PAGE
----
Ruminations and recipes from a small kitchen in a big city.

17.12.06

A house by the lake.

Once upon a time, a chef built a house by a lake.

She built the house in a dusty field on a hill overlooking the swampy part of Lake Daylesford. The field was littered with the rusty hulks of abandoned cars and overgrown with blackberry. The house took two years to build and rabbits ate everything she planted.

The chef was Alla Wolf-Tasker, whose Russian-Austrian parents had taken her to Daylesford as a child, to visit the spa.

She called the house Lake House. The house by the lake. Simple, unpretentious. Lake House. Her idea was to open a little place in the country for people to visit, have a snack, maybe a meal. Open only on weekends. Who would visit weekdays? Nobody. But Alla Wolf-Tasker had worked in France where people enjoyed dining in the regions and she knew they would here as well. She would draw on her Russian heritage, her French training and the fresh produce for which the region is renowned and then see how it worked out. You can only try.

People visited. Word got out. Awards rained.

This year, Lake House won the Conde Nast Traveller Gold Standard. It won Wine Spectator (US) 'Best of' Awards of Excellence for the world's most notable wine lists every year from 2001 to 2005. (There are 10,000 bottles so your fiftieth birthday won't run dry.) Lake House has collected 47 Chef's Hats from The Age Good Food Guide. It may have won Be Kind to Kitchen Hand awards, for all I know. It may also be Australia's best restaurant. Alla Wolf-Tasker recently extended the building. Probably to house the awards.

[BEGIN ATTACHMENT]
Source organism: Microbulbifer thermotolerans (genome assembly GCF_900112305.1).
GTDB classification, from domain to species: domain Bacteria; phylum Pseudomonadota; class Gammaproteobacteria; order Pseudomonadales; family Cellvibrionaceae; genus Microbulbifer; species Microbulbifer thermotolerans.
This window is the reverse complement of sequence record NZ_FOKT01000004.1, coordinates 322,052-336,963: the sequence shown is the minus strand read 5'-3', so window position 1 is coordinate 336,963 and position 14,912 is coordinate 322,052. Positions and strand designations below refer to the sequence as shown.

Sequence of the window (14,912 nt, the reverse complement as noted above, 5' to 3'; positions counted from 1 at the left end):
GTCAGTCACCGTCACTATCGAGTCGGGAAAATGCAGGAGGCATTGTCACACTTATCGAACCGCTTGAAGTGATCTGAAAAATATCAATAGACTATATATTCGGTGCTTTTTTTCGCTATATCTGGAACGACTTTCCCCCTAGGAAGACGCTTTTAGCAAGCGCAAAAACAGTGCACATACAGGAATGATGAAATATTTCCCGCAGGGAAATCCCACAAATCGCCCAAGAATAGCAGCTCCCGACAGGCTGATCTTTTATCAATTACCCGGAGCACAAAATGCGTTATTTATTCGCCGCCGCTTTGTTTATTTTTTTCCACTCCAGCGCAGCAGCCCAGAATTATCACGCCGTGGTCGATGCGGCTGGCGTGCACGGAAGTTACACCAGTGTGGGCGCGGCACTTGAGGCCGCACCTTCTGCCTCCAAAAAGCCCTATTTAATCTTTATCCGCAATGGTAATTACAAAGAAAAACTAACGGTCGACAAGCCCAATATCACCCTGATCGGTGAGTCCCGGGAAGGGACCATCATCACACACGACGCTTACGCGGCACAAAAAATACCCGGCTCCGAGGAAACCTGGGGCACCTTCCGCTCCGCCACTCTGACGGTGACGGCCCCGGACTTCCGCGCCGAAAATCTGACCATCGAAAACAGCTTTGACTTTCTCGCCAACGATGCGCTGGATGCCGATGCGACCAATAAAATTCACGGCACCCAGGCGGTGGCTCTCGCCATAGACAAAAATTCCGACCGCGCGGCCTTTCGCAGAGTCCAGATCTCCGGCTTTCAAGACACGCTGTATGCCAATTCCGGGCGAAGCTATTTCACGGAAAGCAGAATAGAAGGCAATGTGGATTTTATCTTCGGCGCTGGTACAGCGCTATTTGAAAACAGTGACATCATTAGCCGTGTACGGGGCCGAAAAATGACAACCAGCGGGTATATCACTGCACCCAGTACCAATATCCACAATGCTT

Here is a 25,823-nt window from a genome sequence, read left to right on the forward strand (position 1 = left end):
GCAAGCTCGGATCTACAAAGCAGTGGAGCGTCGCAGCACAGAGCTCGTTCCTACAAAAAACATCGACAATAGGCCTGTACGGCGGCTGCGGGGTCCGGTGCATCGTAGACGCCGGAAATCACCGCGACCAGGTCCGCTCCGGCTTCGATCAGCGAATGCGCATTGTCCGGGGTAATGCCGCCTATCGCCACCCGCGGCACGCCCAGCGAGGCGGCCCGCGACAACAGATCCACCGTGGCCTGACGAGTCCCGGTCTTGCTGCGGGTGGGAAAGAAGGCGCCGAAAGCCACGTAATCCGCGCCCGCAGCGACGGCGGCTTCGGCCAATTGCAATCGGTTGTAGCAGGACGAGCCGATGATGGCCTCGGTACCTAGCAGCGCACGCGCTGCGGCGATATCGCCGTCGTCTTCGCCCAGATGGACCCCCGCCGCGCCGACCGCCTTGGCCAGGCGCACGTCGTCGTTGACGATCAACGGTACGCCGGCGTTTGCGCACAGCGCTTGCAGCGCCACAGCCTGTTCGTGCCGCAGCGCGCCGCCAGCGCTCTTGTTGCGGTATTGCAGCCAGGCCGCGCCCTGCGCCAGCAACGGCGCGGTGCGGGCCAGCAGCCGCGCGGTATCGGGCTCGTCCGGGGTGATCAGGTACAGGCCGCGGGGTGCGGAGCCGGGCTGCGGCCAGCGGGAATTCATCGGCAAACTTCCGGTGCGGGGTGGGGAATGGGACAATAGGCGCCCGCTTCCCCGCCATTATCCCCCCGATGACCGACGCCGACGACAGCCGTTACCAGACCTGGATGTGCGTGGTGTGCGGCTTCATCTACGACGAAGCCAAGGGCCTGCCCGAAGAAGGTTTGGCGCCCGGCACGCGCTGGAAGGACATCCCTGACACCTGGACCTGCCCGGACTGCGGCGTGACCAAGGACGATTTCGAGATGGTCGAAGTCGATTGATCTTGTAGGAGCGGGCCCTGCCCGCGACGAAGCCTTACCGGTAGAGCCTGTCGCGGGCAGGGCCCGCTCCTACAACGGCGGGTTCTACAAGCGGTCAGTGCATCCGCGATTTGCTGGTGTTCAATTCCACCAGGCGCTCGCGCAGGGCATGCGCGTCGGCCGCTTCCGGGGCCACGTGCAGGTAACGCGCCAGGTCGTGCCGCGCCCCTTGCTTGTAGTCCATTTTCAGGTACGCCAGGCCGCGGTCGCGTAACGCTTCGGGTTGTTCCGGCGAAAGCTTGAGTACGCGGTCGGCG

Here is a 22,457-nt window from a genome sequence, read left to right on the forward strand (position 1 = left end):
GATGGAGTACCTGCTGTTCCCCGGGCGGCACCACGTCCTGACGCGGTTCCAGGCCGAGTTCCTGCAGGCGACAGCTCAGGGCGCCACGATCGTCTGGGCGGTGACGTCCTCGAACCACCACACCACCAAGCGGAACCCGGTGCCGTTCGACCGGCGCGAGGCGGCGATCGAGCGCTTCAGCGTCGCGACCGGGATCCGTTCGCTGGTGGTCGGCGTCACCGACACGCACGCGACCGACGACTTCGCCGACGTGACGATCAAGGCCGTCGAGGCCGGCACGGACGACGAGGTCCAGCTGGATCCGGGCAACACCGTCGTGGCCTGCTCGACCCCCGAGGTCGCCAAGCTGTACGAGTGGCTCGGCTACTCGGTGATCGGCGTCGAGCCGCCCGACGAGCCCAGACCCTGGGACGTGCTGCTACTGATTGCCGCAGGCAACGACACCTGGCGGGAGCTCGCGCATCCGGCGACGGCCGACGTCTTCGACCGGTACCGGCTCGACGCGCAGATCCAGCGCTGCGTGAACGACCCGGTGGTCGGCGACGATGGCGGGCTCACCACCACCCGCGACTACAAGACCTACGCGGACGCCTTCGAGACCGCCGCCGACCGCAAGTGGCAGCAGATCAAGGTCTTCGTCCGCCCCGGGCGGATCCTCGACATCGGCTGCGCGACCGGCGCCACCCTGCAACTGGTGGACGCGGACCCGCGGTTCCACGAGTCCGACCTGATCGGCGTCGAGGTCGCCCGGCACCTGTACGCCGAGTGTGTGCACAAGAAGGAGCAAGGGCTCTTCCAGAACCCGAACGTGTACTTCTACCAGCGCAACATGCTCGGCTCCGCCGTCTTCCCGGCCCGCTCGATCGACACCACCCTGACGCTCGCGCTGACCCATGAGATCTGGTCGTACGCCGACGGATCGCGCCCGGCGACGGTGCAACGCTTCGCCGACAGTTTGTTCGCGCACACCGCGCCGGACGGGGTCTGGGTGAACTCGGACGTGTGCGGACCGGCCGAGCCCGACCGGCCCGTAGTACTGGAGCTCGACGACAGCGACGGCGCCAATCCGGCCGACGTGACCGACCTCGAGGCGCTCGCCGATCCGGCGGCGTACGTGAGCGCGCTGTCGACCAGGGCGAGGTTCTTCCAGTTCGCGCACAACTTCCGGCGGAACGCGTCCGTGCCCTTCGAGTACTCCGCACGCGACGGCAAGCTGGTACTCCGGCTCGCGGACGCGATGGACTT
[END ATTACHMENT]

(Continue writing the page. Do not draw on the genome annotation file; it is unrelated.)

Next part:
You should visit Lake House once in your life. If you can't, read the book. Alla Wolf-Tasker has written her story. Like she wasn't busy enough. This is not just a book of recipes, but the story of a dream, an adventure, an inspiration. It is a food book for all tastes, in a world with too many cookbooks, too many pictures of white plates on pastel backgrounds and too many TV celebrity chefs. In fact, the best pictures in the book are not of food; but the scenery, which is jaw-droppingly lovely. (Amazon says it is not yet available, but I have seen it in stock at Readings in Lygon Street.)

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At Lake House, the rabbits still come down the hill and nibble the extensive vegetable garden; but now, the only abandoned cars are those of customers who come for lunch and stay for dinner. Or for the night.

Or for a week.

3 comments:

neil said...

Hmmm, my fiftieth is not too far away, maybe I could have a shot at drinking the cellar dry, that way I should be pickled enough to reach one hundred!

kitchen hand said...

I'll join you, Neil. Fifty is not far away for me. I'm in denial.

cin said...

That book was available at the sale in Prahran.